If you are using someone else’s drill you might like to get their permission first. You do have to be quite careful not to get mud into the chuck which certainly could be a pain if the drill is normally used for indoor jobs. The 7 inch planter is only just long enough for digging holes for tulip bulbs and in hind site the longer 12 inch planter might have been better.
Finally do read the safety instructions and wear appropriate eye protection. Running on a slow speed it does not throw much soil up towards your face but it could.
Finally for the action movie 😉
For some reason my niece dissolved into fits of laughter seeing me drilling holes in the garden! The youngsters of today have no imagination!
Despite the weeks of dry weather here in the UK Midlands some of the garden plants have still performed wonderfully during August. These late summer flowers are adding a real freshness to the garden which has otherwise looked rather dry and scorched.
Here are my ‘Six on Saturday’ star performers.
One: Agapanthus africanus
These are the large evergreen Agapanthus with strap like leaves. They tend to be more tender than the deciduous types. These plants are growing in large terracotta pots that we take into the greenhouse for protection over the winter months.
Two: Sunflower ‘Vanilla Ice’
This is a medium height sunflower with delicate lemon yellow hand-sized flowers. They do need some support but if you keep dead heading you get a succession of good quality flowers throughout the summer. As you can see they are also enjoyed by the bees.
Three: Physostegia virginiana
This is a perennial that thrives in damp soil and full sun. Part of the cut flower garden is waterlogged for most of the winter and also remains moist through the summer months. The Physostegia (along with the Astilbe) love these conditions.
Four: Cosmos ‘Sensation Mixed’
One of my favourites. It is such a happy looking plant and the large colourful flowers complement the green fluffy foliage wonderfully. Over the years we have learnt not to treat it too kindly. If you plant it in ground that has not been previously cultivated you get masses of green leaves and very few flowers until very late in the year. Not terribly helpful for cutting. Growing in poorer ground with little additional fertiliser gives you many more flowers earlier in the year.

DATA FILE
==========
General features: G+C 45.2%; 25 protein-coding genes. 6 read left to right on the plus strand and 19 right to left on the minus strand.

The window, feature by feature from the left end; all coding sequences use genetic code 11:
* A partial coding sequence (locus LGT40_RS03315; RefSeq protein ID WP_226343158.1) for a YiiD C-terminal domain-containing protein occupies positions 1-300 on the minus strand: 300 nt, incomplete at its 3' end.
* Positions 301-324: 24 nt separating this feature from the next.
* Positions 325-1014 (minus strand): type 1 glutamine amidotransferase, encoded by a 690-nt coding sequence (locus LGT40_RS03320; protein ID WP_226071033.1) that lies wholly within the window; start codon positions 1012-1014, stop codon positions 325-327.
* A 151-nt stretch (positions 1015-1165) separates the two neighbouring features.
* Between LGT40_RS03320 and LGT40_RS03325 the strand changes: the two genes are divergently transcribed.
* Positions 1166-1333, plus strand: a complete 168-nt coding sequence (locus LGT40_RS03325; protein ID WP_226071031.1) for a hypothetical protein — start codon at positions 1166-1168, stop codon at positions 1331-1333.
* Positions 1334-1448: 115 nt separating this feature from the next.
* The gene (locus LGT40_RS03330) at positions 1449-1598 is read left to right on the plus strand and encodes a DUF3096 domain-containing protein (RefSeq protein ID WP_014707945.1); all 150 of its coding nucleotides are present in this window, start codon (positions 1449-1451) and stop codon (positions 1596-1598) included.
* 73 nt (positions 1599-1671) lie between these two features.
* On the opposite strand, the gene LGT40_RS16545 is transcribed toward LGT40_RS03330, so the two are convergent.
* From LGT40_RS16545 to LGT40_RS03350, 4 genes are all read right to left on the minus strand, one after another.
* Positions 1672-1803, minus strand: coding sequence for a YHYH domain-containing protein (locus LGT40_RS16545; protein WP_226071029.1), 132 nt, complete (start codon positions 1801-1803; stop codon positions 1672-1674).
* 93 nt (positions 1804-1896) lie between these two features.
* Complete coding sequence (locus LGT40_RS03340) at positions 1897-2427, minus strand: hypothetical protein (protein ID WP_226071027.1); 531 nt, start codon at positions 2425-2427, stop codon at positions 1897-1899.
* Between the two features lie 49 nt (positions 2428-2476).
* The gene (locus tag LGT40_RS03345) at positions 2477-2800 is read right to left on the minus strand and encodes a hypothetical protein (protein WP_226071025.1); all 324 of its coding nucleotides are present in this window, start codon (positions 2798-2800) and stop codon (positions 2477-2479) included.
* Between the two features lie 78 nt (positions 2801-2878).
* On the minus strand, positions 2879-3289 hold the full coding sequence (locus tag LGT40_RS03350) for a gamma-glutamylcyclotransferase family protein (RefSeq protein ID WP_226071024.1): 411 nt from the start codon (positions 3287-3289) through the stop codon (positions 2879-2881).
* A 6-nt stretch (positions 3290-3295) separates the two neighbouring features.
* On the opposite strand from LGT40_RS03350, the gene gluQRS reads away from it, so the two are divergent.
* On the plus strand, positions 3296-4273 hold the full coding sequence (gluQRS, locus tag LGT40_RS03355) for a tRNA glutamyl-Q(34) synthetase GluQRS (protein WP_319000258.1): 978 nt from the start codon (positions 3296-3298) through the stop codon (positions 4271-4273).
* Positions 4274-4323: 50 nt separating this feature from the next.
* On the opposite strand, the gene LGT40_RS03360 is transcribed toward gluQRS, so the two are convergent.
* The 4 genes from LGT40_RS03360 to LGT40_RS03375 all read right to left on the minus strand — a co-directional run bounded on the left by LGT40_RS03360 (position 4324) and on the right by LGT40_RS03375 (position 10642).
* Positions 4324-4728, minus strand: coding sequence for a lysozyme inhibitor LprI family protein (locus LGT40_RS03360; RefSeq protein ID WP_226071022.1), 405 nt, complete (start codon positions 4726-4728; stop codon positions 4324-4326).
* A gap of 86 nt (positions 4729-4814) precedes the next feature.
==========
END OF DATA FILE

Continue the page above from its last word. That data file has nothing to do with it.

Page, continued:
It has been difficult to choose just one Rudbeckia. They are so important to the late summer garden yielding masses of bold yellow and rust coloured flowers. This particular variety is an annual Rudbeckia hirta ‘Autumn Forest’.
Last but certainly not least in this six is the Abyssinian gladiolus, Acidanthera murielae. Unlike many of the garden gladioli it looks delicate and elegant and moves gently in the breeze. It has a wonderful scent and is good for cutting.
The Snake’s-Head Fritillary (Fritillaria meleagris) gets its common name from the delicate chequed pattern which looks like tiny reptile scales. The nodding cup shaped flowers are said to resemble a fritillus or roman dice box hence the scientific name whilst meleagris relates to the spots of a guinea fowl.
As a native of water meadows I think this winter at Honey Pot Flowers will have suited them down to the ground. As previously mentioned in our earlier overview of the garden (The Site) we have about one or two feet of top soil sitting on a bed of clay. The water table is very near the surface for most of the winter with many standing puddles of water even though we are on a slight slope.
Flowering for a relatively short period in the second half of April they are so unique and such a pleasure to see. They are most successful in the orchard and near the wildlife pond. The delicate nodding heads also seemed to be absolutely irresistible to the playful young puppy we had staying recently (although he seems to have survived and it is not listed on the HTA list of potentially harmful plants).